A very talented Japanese girl - in a watercolor class I taught - once had to paint geometric objects made of natural wood. She made a perfect outline drawing of a cube and a pyramid, then painted the visible sides of each, all exactly the same wood color; she left the pencil lines between sides intact, which was quite an achievement in patience and skill. I asked her why she hadn't painted the shadows. "What shadows?" she asked. Why, the right-hand side of each of the two objects was in shadow; therefore, it had to be darker than the other sides.
    The girl declared she didn't know what I was talking about. Surely, she said, I couldn't possibly be serious. How can certain sides of these objects be darker than others, when they are made of the same piece of wood? When I tried to convince her of the existence of shadows, she became almost hysterical. She grabber both geometric forms, one in each hand, waved them, turned them around in front of me, and repeated loudly: "These things are made of the same wood; every side is just like the others, and that's the way I paint them!"
    Suddenly, I understood the Oriental attitude. You must paint not what you see, but what you remember as the truth. Surely, the wood was the same all round. Japanese pictures are done in fine outlines, colored according to the artist's memory. This shows how totally different viewpoints can, and do, exist. Later on, I managed to convey to this Japanese girl the Western idea about light-and-shadow by showing her photographs, including a Japanese travel folder, printed in Japan, in which shadows could undeniably be seen.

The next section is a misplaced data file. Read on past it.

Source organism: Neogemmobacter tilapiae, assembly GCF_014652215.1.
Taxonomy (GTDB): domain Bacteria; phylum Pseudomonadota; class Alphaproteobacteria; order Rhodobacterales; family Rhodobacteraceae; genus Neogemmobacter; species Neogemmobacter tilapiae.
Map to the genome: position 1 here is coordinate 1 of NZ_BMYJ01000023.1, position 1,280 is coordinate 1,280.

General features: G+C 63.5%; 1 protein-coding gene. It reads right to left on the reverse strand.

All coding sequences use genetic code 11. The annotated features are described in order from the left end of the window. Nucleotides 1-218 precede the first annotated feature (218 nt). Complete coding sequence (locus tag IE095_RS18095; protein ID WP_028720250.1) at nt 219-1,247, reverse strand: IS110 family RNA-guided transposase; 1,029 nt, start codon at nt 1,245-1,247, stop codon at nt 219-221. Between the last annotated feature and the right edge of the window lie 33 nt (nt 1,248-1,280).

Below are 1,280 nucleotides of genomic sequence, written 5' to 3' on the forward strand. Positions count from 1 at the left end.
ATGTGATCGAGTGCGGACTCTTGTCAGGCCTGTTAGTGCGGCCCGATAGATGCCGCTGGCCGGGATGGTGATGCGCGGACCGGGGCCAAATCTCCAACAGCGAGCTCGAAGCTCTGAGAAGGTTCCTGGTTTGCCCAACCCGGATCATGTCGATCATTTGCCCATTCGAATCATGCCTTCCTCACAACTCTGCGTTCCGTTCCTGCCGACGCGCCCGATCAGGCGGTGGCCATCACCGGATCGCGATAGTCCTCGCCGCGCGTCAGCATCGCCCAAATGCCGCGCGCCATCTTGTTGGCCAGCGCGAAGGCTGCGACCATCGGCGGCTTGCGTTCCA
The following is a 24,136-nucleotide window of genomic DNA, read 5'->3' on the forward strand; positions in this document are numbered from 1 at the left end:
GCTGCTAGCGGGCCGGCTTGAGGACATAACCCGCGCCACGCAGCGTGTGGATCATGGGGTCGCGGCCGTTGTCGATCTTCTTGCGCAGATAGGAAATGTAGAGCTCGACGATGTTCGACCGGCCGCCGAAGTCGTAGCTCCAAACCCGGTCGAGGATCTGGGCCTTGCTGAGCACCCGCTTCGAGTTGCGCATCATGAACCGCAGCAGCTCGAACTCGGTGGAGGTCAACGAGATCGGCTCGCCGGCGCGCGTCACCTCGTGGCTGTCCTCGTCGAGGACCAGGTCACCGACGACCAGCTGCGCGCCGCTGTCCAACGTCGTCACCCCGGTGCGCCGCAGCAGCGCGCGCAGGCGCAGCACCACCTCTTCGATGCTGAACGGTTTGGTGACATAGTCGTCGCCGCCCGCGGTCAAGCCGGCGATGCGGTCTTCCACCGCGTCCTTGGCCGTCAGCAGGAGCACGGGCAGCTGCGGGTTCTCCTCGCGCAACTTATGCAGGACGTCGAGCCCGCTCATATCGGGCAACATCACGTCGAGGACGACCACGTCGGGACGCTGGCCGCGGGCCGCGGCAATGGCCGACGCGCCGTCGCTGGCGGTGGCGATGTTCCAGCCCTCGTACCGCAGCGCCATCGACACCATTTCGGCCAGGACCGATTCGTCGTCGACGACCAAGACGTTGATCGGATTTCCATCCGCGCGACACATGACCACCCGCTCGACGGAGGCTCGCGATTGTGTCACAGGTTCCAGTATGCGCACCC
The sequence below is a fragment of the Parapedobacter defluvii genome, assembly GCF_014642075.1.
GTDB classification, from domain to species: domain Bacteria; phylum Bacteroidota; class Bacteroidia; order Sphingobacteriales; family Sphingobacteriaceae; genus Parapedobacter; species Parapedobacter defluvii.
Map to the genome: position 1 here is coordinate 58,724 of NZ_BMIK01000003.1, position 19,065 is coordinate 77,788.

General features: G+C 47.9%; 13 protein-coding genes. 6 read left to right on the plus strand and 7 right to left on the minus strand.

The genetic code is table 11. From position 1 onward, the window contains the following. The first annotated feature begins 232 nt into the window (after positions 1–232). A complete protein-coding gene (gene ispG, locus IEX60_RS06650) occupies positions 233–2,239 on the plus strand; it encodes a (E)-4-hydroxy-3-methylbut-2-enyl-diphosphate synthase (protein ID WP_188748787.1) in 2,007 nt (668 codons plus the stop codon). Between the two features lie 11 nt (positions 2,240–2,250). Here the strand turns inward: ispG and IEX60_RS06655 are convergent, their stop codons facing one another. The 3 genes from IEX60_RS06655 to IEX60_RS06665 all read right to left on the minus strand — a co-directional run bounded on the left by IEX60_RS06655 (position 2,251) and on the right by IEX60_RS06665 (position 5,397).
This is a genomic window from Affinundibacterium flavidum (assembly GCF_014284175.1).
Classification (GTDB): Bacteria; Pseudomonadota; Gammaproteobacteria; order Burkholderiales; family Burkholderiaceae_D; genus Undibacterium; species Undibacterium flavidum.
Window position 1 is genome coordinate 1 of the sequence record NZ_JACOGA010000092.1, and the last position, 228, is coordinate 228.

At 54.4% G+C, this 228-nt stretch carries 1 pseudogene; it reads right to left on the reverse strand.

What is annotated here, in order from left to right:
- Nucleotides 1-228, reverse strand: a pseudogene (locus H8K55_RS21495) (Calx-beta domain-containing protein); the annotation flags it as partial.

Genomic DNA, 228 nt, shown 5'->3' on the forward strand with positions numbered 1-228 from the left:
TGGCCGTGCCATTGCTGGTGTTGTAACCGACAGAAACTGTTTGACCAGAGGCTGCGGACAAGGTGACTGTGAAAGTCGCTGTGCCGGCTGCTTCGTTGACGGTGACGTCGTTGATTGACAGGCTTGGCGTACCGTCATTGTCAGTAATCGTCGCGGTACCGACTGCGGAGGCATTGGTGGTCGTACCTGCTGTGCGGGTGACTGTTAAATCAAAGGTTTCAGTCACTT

There is a famous story about Earl George Macartney, Britain's first envoy to China. When he reached the court of the Chinese Emperor, about 1790, he presented a gift from King George III: several portraits of the British Royal Family. The Emperor and the Mandarins were shocked at the sight of the portraits. They asked if every person in England really had one side of the face darker than the other. They thought the shadow on the King's nose was either a natural, tragic defect, or, perhaps, some paint spilled by accident.
Highlights Are Different. On a cylinder, the highlight is one line along the cylindrical body. On a sphere, the highlight is just a spot, the one nearest to the source of light. On a cone, the highlight is a line from the tip to the bottom of the cone. On round surfaces, the darkest shadow is not at the very edge, but slightly away from it, leaving a reflected light. If you paint the shadow up to the edge, the object will appear to be flat rather than curved.
    Lights and shadows must be studied like anything else. I know that we have covered some of this material in previous lessons, and I will be brief this time,  but you must train your eyes to see what's in front of them visually. Study the color of highlights. The assumption that the shadow on a red apple is a darker red, the highlight on the same apple is a lighter red, is erroneous. When the light comes from the sunny, blue sky, the lightest spot on the red apple may be a pale blue! The highlight may be yellow when seen by artificial light! The shadows may be any dark hue, depending on where the apple is, its background, the table, and so forth. Neither the light part, nor the dark part of an article is ever one large mass of a single color. Each of them has shades. On a round surface, these shades blend into each other, and leave reflected light near the edge. On a flat surface, the shadow or light has a sharp edge, but its intensity varies from one corner to the other. The highlight is a spot on a sphere; a straight line on a cylindrical or conical object.